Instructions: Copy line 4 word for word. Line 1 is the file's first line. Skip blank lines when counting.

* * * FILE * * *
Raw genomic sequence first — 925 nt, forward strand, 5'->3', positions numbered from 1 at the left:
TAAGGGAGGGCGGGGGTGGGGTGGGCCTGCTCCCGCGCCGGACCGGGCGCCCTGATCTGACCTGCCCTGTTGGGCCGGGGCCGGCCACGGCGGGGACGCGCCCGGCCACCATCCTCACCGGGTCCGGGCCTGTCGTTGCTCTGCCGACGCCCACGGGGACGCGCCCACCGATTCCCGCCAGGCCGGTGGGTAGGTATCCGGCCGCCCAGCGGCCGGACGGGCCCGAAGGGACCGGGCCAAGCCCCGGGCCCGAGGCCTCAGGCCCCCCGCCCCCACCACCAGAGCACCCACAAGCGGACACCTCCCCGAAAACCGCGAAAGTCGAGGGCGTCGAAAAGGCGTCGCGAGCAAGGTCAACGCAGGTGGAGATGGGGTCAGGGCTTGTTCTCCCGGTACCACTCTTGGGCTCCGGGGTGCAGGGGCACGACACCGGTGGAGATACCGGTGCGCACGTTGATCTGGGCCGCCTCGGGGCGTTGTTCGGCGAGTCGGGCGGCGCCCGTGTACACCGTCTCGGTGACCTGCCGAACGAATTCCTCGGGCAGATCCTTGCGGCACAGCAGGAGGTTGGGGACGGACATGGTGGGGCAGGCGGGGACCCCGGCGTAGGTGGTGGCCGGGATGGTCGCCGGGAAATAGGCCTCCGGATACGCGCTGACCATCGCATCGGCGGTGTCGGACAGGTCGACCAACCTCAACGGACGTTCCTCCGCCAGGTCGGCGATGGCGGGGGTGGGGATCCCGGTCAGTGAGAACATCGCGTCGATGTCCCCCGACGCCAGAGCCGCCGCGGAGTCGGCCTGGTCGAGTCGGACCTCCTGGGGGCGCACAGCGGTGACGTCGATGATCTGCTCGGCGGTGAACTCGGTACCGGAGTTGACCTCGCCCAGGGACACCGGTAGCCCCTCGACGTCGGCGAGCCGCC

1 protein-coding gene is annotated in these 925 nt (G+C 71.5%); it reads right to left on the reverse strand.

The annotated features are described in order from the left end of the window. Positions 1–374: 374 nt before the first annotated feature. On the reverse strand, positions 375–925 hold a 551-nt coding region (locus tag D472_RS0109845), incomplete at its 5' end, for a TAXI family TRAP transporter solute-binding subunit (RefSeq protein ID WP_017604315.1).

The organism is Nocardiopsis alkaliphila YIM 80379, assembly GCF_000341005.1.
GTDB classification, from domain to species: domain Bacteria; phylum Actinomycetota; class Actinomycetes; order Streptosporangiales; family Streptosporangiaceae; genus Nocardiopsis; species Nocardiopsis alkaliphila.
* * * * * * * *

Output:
The annotated features are described in order from the left end of the window. Positions 1–374: 374 nt before the first annotated feature. On the reverse strand, positions 375–925 hold a 551-nt coding region (locus tag D472_RS0109845), incomplete at its 5' end, for a TAXI family TRAP transporter solute-binding subunit (RefSeq protein ID WP_017604315.1).